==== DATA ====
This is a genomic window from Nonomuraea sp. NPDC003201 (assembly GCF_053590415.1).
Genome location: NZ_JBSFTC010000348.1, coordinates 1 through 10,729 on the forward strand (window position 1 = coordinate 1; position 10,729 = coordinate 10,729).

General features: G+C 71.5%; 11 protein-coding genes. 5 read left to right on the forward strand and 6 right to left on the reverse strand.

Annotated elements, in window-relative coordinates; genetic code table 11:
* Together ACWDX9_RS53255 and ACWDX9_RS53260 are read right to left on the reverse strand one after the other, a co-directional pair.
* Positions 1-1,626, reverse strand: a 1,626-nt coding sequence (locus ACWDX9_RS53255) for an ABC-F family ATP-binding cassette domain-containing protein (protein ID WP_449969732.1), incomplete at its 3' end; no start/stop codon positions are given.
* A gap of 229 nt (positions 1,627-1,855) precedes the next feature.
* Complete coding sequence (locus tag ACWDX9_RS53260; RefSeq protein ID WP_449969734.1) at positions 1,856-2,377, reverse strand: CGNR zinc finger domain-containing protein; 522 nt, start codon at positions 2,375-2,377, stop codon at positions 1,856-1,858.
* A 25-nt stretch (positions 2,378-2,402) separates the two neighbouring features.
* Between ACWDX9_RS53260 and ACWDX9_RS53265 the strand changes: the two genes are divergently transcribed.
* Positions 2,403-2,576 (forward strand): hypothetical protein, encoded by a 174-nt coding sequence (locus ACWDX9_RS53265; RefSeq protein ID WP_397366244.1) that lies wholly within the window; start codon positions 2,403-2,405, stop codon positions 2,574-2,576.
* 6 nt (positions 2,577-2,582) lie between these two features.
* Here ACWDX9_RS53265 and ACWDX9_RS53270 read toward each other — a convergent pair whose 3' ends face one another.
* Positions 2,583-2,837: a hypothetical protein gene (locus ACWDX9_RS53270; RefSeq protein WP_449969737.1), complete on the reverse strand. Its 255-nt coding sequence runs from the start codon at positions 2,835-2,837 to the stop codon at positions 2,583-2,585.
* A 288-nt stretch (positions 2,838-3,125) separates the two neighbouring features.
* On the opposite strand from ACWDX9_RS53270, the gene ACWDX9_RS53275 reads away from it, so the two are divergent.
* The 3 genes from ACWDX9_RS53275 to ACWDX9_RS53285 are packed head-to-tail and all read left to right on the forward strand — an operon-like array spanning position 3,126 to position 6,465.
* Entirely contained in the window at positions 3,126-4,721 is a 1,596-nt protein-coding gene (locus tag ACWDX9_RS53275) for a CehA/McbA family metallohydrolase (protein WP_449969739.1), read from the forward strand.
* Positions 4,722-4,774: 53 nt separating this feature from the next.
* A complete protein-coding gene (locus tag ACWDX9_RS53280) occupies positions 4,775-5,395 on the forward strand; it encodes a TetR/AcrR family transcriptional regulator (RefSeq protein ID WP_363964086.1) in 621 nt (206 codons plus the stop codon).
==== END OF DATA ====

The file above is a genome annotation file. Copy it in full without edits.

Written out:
This is a genomic window from Nonomuraea sp. NPDC003201 (assembly GCF_053590415.1).
Genome location: NZ_JBSFTC010000348.1, coordinates 1 through 10,729 on the forward strand (window position 1 = coordinate 1; position 10,729 = coordinate 10,729).

General features: G+C 71.5%; 11 protein-coding genes. 5 read left to right on the forward strand and 6 right to left on the reverse strand.

Annotated elements, in window-relative coordinates; genetic code table 11:
* Together ACWDX9_RS53255 and ACWDX9_RS53260 are read right to left on the reverse strand one after the other, a co-directional pair.
* Positions 1-1,626, reverse strand: a 1,626-nt coding sequence (locus ACWDX9_RS53255) for an ABC-F family ATP-binding cassette domain-containing protein (protein ID WP_449969732.1), incomplete at its 3' end; no start/stop codon positions are given.
* A gap of 229 nt (positions 1,627-1,855) precedes the next feature.
* Complete coding sequence (locus tag ACWDX9_RS53260; RefSeq protein ID WP_449969734.1) at positions 1,856-2,377, reverse strand: CGNR zinc finger domain-containing protein; 522 nt, start codon at positions 2,375-2,377, stop codon at positions 1,856-1,858.
* A 25-nt stretch (positions 2,378-2,402) separates the two neighbouring features.
* Between ACWDX9_RS53260 and ACWDX9_RS53265 the strand changes: the two genes are divergently transcribed.
* Positions 2,403-2,576 (forward strand): hypothetical protein, encoded by a 174-nt coding sequence (locus ACWDX9_RS53265; RefSeq protein ID WP_397366244.1) that lies wholly within the window; start codon positions 2,403-2,405, stop codon positions 2,574-2,576.
* 6 nt (positions 2,577-2,582) lie between these two features.
* Here ACWDX9_RS53265 and ACWDX9_RS53270 read toward each other — a convergent pair whose 3' ends face one another.
* Positions 2,583-2,837: a hypothetical protein gene (locus ACWDX9_RS53270; RefSeq protein WP_449969737.1), complete on the reverse strand. Its 255-nt coding sequence runs from the start codon at positions 2,835-2,837 to the stop codon at positions 2,583-2,585.
* A 288-nt stretch (positions 2,838-3,125) separates the two neighbouring features.
* On the opposite strand from ACWDX9_RS53270, the gene ACWDX9_RS53275 reads away from it, so the two are divergent.
* The 3 genes from ACWDX9_RS53275 to ACWDX9_RS53285 are packed head-to-tail and all read left to right on the forward strand — an operon-like array spanning position 3,126 to position 6,465.
* Entirely contained in the window at positions 3,126-4,721 is a 1,596-nt protein-coding gene (locus tag ACWDX9_RS53275) for a CehA/McbA family metallohydrolase (protein WP_449969739.1), read from the forward strand.
* Positions 4,722-4,774: 53 nt separating this feature from the next.
* A complete protein-coding gene (locus tag ACWDX9_RS53280) occupies positions 4,775-5,395 on the forward strand; it encodes a TetR/AcrR family transcriptional regulator (RefSeq protein ID WP_363964086.1) in 621 nt (206 codons plus the stop codon).